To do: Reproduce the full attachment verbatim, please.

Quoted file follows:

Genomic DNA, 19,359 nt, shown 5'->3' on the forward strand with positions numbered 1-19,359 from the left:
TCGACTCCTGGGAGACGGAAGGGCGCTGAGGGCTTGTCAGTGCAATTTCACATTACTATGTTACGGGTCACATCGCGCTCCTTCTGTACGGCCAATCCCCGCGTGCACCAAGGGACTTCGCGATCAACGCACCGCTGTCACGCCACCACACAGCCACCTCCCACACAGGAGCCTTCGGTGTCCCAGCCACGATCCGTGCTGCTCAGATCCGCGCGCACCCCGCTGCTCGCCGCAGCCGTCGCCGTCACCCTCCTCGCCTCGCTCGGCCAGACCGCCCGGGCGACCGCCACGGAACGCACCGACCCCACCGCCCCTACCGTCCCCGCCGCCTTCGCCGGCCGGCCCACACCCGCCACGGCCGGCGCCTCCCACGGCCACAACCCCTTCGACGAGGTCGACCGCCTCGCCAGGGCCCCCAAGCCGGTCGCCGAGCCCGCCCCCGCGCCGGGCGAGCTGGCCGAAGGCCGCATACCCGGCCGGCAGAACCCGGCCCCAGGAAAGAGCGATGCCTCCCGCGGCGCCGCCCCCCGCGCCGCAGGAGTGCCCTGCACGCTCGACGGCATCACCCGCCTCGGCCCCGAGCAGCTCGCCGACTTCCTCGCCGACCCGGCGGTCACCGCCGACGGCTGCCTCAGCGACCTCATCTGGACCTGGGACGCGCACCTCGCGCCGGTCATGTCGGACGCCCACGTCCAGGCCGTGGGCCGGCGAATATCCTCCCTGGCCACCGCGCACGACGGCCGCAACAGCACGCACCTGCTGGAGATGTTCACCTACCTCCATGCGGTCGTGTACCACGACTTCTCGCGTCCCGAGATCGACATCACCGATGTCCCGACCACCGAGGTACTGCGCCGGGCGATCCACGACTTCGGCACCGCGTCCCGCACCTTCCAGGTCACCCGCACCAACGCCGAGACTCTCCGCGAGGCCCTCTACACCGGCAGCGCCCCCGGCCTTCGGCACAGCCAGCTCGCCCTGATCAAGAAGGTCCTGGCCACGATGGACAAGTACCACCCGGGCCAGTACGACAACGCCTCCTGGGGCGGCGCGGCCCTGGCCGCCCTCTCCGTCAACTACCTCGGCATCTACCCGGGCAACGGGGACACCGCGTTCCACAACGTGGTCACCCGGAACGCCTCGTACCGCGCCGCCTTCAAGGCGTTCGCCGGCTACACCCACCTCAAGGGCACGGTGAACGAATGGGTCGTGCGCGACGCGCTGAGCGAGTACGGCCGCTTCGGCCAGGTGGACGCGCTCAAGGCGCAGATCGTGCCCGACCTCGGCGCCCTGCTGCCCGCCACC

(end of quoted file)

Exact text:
Genomic DNA, 19,359 nt, shown 5'->3' on the forward strand with positions numbered 1-19,359 from the left:
TCGACTCCTGGGAGACGGAAGGGCGCTGAGGGCTTGTCAGTGCAATTTCACATTACTATGTTACGGGTCACATCGCGCTCCTTCTGTACGGCCAATCCCCGCGTGCACCAAGGGACTTCGCGATCAACGCACCGCTGTCACGCCACCACACAGCCACCTCCCACACAGGAGCCTTCGGTGTCCCAGCCACGATCCGTGCTGCTCAGATCCGCGCGCACCCCGCTGCTCGCCGCAGCCGTCGCCGTCACCCTCCTCGCCTCGCTCGGCCAGACCGCCCGGGCGACCGCCACGGAACGCACCGACCCCACCGCCCCTACCGTCCCCGCCGCCTTCGCCGGCCGGCCCACACCCGCCACGGCCGGCGCCTCCCACGGCCACAACCCCTTCGACGAGGTCGACCGCCTCGCCAGGGCCCCCAAGCCGGTCGCCGAGCCCGCCCCCGCGCCGGGCGAGCTGGCCGAAGGCCGCATACCCGGCCGGCAGAACCCGGCCCCAGGAAAGAGCGATGCCTCCCGCGGCGCCGCCCCCCGCGCCGCAGGAGTGCCCTGCACGCTCGACGGCATCACCCGCCTCGGCCCCGAGCAGCTCGCCGACTTCCTCGCCGACCCGGCGGTCACCGCCGACGGCTGCCTCAGCGACCTCATCTGGACCTGGGACGCGCACCTCGCGCCGGTCATGTCGGACGCCCACGTCCAGGCCGTGGGCCGGCGAATATCCTCCCTGGCCACCGCGCACGACGGCCGCAACAGCACGCACCTGCTGGAGATGTTCACCTACCTCCATGCGGTCGTGTACCACGACTTCTCGCGTCCCGAGATCGACATCACCGATGTCCCGACCACCGAGGTACTGCGCCGGGCGATCCACGACTTCGGCACCGCGTCCCGCACCTTCCAGGTCACCCGCACCAACGCCGAGACTCTCCGCGAGGCCCTCTACACCGGCAGCGCCCCCGGCCTTCGGCACAGCCAGCTCGCCCTGATCAAGAAGGTCCTGGCCACGATGGACAAGTACCACCCGGGCCAGTACGACAACGCCTCCTGGGGCGGCGCGGCCCTGGCCGCCCTCTCCGTCAACTACCTCGGCATCTACCCGGGCAACGGGGACACCGCGTTCCACAACGTGGTCACCCGGAACGCCTCGTACCGCGCCGCCTTCAAGGCGTTCGCCGGCTACACCCACCTCAAGGGCACGGTGAACGAATGGGTCGTGCGCGACGCGCTGAGCGAGTACGGCCGCTTCGGCCAGGTGGACGCGCTCAAGGCGCAGATCGTGCCCGACCTCGGCGCCCTGCTGCCCGCCACC